Published online Feb 26, 2021. doi: 10.12998/wjcc.v9.i6.1329
Peer-review started: September 8, 2020
First decision: November 20, 2020
Revised: December 3, 2020
Accepted: December 22, 2020
Article in press: December 22, 2020
Published online: February 26, 2021
The most common EGFR mutations are in-frame deletions in exon 19 and point mutations in exon 21. Cases with classical EGFR mutations show a good response to EGFR tyrosine kinase inhibitors (TKIs), the standard first-line treatment. With the development of next generation sequencing, some uncommon genomic mutations have been detected. However, the effect of TKIs on such uncommon EGFR mutations remains unclear.
Here, we report a case of rare EGFR co-mutation in non-small cell lung cancer and the efficacy of afatinib on this EGFR co-mutation. A 64-year-old woman was diagnosed with thoracolumbar and bilateral local rib bone metastases, bilateral pulmonary nodules, and pericardial and left pleural effusion. The pathological diagnosis was lung adenocarcinoma. To seek potential therapeutic regimens, rare co-mutation comprising rare EGFR G724S/R776H mutations and amplification were identified. The patient experienced a significant clinical response with a progression-free survival of 17 mo.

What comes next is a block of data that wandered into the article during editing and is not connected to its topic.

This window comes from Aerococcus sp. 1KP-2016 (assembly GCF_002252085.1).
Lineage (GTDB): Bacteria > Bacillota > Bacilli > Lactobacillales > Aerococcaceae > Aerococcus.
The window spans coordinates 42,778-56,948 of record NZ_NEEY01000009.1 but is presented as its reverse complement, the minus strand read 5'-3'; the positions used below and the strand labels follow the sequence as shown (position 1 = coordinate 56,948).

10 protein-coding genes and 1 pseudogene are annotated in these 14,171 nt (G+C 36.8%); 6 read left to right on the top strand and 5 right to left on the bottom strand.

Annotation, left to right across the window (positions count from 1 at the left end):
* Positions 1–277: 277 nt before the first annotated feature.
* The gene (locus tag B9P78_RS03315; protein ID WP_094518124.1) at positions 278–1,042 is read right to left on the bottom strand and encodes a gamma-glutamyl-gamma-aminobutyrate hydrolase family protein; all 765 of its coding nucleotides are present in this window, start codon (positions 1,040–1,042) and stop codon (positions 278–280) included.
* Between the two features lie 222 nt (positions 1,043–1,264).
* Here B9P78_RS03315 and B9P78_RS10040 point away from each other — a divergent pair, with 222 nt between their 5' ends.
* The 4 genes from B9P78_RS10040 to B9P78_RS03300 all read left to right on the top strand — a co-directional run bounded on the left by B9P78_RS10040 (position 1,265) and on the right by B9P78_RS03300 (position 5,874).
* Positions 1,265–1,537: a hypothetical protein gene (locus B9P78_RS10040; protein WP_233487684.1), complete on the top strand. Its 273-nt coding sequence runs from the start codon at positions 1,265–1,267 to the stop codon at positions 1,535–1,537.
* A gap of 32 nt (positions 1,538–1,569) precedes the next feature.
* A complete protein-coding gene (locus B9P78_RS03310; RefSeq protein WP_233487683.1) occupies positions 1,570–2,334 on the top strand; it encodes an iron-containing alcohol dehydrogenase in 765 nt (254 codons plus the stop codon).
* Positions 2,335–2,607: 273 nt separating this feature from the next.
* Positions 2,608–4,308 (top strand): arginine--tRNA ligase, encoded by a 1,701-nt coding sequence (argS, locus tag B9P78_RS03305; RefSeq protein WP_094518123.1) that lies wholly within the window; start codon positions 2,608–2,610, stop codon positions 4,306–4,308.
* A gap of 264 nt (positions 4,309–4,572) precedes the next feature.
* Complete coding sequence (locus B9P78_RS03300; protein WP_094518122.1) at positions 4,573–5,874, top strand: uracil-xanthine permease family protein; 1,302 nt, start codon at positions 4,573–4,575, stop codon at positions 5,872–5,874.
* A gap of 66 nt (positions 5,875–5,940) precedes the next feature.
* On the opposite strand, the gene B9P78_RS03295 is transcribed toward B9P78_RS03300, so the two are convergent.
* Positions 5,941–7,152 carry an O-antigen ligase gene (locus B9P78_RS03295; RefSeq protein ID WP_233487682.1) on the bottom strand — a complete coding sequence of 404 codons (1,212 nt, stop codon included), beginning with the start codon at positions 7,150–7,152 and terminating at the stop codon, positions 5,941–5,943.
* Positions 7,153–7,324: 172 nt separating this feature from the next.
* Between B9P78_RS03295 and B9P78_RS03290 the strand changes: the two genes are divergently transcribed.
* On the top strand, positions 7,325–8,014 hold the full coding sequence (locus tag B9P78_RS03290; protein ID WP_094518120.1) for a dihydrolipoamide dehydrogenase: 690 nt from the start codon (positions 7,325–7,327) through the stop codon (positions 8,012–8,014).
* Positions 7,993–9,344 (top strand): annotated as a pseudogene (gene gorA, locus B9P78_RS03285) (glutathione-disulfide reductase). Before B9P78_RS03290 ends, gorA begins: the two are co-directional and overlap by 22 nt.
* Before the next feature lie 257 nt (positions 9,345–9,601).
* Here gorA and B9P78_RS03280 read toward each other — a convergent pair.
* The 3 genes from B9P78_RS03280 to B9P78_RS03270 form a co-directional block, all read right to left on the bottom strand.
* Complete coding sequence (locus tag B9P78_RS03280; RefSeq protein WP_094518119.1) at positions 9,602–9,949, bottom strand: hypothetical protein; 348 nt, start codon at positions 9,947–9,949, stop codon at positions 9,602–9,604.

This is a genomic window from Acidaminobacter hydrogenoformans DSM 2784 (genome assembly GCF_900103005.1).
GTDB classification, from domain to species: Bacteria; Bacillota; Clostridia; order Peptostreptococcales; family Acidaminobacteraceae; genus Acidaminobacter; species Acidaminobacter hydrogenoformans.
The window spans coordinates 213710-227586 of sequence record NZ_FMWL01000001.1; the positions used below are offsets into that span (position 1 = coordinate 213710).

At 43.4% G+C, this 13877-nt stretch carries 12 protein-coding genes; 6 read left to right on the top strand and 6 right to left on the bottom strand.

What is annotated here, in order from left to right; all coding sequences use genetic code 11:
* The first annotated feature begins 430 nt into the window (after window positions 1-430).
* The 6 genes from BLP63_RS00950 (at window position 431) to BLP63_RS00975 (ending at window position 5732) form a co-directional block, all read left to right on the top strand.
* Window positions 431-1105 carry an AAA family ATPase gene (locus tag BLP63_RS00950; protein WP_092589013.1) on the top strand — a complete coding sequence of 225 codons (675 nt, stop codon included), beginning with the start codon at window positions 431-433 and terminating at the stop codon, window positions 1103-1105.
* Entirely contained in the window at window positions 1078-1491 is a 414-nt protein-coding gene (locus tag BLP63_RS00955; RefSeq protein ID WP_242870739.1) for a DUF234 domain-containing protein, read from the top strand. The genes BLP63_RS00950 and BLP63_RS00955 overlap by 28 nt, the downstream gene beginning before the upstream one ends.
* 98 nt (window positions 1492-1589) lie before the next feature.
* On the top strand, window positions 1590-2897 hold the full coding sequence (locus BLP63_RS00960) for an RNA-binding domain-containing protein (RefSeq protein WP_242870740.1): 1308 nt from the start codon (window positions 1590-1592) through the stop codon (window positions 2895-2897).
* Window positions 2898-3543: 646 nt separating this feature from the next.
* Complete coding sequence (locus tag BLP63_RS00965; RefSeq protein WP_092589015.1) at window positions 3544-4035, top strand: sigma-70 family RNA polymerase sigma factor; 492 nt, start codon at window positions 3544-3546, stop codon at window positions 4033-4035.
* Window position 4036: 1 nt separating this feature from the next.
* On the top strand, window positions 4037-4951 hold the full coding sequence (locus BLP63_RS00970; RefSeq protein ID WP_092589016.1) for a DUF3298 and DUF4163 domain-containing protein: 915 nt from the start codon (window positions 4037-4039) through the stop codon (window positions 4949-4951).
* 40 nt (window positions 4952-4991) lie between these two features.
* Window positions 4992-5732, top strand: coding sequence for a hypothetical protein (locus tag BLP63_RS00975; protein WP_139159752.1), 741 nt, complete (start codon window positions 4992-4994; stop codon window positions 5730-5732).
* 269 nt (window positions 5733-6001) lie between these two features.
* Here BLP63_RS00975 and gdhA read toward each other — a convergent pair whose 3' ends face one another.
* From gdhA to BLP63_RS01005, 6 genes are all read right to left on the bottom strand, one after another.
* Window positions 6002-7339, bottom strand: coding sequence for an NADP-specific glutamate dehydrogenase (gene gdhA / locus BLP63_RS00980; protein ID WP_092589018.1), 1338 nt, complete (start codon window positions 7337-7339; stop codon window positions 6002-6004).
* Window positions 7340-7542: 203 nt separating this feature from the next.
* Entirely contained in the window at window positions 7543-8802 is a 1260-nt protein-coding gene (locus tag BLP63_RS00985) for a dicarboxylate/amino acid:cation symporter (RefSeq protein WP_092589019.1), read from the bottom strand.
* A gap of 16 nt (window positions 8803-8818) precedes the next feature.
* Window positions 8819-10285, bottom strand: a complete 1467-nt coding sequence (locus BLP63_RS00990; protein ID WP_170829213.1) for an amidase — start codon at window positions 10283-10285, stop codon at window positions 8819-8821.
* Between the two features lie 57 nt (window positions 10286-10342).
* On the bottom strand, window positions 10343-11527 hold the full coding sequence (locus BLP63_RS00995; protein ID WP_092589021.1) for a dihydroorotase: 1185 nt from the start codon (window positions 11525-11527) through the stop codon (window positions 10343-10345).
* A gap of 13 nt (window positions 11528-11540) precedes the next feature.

A case of non-small cell lung cancer with rare EGFR G724S/R776H mutations and EGFR amplification responds well to TKI treatment.
Core Tip: EGFR represents the first identified targetable oncogenic driver discovered in non-small cell lung cancer (NSCLC). The most common EGFR mutations are in-frame deletions in exon 19 and point mutations in exon 21. However, rare mutations were found in nearly 10%-15% of EGFR-positive NSCLC and NSCLC with rare co-mutations had significantly different responses to EGFR tyrosine kinase inhibitor. Herein, we describe a rare case of rare EGFR G724S/R776H mutations and amplification in a NSCLC responding to afatinib.